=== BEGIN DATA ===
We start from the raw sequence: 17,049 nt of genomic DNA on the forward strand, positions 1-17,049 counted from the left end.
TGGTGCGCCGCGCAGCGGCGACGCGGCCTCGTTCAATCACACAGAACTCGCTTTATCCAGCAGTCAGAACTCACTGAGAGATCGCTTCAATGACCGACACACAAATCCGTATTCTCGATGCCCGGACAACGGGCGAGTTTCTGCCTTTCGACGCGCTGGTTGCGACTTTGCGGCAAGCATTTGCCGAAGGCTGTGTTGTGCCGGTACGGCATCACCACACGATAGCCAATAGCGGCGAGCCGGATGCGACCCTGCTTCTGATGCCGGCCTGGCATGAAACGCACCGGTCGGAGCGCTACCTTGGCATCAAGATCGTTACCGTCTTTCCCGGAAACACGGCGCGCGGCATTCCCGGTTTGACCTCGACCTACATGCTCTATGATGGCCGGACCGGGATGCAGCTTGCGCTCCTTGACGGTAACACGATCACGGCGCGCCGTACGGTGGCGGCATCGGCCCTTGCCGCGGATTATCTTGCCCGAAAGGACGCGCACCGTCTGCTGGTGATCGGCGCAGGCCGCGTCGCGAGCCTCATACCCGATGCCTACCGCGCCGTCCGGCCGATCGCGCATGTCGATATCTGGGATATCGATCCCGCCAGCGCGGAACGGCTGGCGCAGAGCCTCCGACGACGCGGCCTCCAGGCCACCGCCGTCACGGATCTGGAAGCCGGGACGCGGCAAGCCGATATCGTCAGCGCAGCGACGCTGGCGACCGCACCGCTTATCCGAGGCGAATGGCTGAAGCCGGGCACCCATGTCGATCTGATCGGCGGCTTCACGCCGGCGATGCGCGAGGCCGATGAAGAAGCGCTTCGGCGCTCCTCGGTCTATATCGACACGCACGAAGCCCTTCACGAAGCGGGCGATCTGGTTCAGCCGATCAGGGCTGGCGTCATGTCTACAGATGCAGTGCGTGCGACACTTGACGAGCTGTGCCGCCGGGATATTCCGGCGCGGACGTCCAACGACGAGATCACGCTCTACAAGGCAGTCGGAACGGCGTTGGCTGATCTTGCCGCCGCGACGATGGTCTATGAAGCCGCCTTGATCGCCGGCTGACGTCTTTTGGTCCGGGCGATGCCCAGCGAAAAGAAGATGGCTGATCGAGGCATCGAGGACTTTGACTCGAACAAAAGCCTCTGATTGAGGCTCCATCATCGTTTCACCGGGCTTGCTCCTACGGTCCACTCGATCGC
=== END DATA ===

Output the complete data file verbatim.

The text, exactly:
We start from the raw sequence: 17,049 nt of genomic DNA on the forward strand, positions 1-17,049 counted from the left end.
TGGTGCGCCGCGCAGCGGCGACGCGGCCTCGTTCAATCACACAGAACTCGCTTTATCCAGCAGTCAGAACTCACTGAGAGATCGCTTCAATGACCGACACACAAATCCGTATTCTCGATGCCCGGACAACGGGCGAGTTTCTGCCTTTCGACGCGCTGGTTGCGACTTTGCGGCAAGCATTTGCCGAAGGCTGTGTTGTGCCGGTACGGCATCACCACACGATAGCCAATAGCGGCGAGCCGGATGCGACCCTGCTTCTGATGCCGGCCTGGCATGAAACGCACCGGTCGGAGCGCTACCTTGGCATCAAGATCGTTACCGTCTTTCCCGGAAACACGGCGCGCGGCATTCCCGGTTTGACCTCGACCTACATGCTCTATGATGGCCGGACCGGGATGCAGCTTGCGCTCCTTGACGGTAACACGATCACGGCGCGCCGTACGGTGGCGGCATCGGCCCTTGCCGCGGATTATCTTGCCCGAAAGGACGCGCACCGTCTGCTGGTGATCGGCGCAGGCCGCGTCGCGAGCCTCATACCCGATGCCTACCGCGCCGTCCGGCCGATCGCGCATGTCGATATCTGGGATATCGATCCCGCCAGCGCGGAACGGCTGGCGCAGAGCCTCCGACGACGCGGCCTCCAGGCCACCGCCGTCACGGATCTGGAAGCCGGGACGCGGCAAGCCGATATCGTCAGCGCAGCGACGCTGGCGACCGCACCGCTTATCCGAGGCGAATGGCTGAAGCCGGGCACCCATGTCGATCTGATCGGCGGCTTCACGCCGGCGATGCGCGAGGCCGATGAAGAAGCGCTTCGGCGCTCCTCGGTCTATATCGACACGCACGAAGCCCTTCACGAAGCGGGCGATCTGGTTCAGCCGATCAGGGCTGGCGTCATGTCTACAGATGCAGTGCGTGCGACACTTGACGAGCTGTGCCGCCGGGATATTCCGGCGCGGACGTCCAACGACGAGATCACGCTCTACAAGGCAGTCGGAACGGCGTTGGCTGATCTTGCCGCCGCGACGATGGTCTATGAAGCCGCCTTGATCGCCGGCTGACGTCTTTTGGTCCGGGCGATGCCCAGCGAAAAGAAGATGGCTGATCGAGGCATCGAGGACTTTGACTCGAACAAAAGCCTCTGATTGAGGCTCCATCATCGTTTCACCGGGCTTGCTCCTACGGTCCACTCGATCGC